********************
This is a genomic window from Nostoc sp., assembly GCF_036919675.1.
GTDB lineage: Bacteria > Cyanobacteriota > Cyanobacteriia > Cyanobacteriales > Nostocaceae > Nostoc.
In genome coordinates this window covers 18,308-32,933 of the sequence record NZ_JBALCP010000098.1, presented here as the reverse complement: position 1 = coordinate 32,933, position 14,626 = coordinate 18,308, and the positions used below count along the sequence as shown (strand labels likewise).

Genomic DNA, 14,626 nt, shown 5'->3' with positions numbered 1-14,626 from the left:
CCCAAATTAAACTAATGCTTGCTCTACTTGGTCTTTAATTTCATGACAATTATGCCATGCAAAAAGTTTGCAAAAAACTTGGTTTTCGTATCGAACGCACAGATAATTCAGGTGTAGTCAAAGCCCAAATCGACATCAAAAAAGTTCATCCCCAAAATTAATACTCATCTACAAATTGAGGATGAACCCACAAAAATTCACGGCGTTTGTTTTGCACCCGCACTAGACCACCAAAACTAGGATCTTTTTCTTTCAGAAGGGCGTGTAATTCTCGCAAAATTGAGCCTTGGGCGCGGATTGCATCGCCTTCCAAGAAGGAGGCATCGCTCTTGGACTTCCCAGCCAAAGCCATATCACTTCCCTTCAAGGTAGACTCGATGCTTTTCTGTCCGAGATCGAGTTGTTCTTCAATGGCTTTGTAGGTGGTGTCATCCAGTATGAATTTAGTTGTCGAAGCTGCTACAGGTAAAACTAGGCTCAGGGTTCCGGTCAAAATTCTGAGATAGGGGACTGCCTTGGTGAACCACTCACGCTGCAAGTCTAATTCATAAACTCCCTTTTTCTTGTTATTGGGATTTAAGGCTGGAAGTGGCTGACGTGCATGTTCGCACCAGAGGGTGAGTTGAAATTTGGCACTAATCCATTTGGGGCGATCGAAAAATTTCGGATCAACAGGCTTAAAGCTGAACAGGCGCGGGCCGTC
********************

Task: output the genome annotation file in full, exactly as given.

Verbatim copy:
This is a genomic window from Nostoc sp., assembly GCF_036919675.1.
GTDB lineage: Bacteria > Cyanobacteriota > Cyanobacteriia > Cyanobacteriales > Nostocaceae > Nostoc.
In genome coordinates this window covers 18,308-32,933 of the sequence record NZ_JBALCP010000098.1, presented here as the reverse complement: position 1 = coordinate 32,933, position 14,626 = coordinate 18,308, and the positions used below count along the sequence as shown (strand labels likewise).

Genomic DNA, 14,626 nt, shown 5'->3' with positions numbered 1-14,626 from the left:
CCCAAATTAAACTAATGCTTGCTCTACTTGGTCTTTAATTTCATGACAATTATGCCATGCAAAAAGTTTGCAAAAAACTTGGTTTTCGTATCGAACGCACAGATAATTCAGGTGTAGTCAAAGCCCAAATCGACATCAAAAAAGTTCATCCCCAAAATTAATACTCATCTACAAATTGAGGATGAACCCACAAAAATTCACGGCGTTTGTTTTGCACCCGCACTAGACCACCAAAACTAGGATCTTTTTCTTTCAGAAGGGCGTGTAATTCTCGCAAAATTGAGCCTTGGGCGCGGATTGCATCGCCTTCCAAGAAGGAGGCATCGCTCTTGGACTTCCCAGCCAAAGCCATATCACTTCCCTTCAAGGTAGACTCGATGCTTTTCTGTCCGAGATCGAGTTGTTCTTCAATGGCTTTGTAGGTGGTGTCATCCAGTATGAATTTAGTTGTCGAAGCTGCTACAGGTAAAACTAGGCTCAGGGTTCCGGTCAAAATTCTGAGATAGGGGACTGCCTTGGTGAACCACTCACGCTGCAAGTCTAATTCATAAACTCCCTTTTTCTTGTTATTGGGATTTAAGGCTGGAAGTGGCTGACGTGCATGTTCGCACCAGAGGGTGAGTTGAAATTTGGCACTAATCCATTTGGGGCGATCGAAAAATTTCGGATCAACAGGCTTAAAGCTGAACAGGCGCGGGCCGTC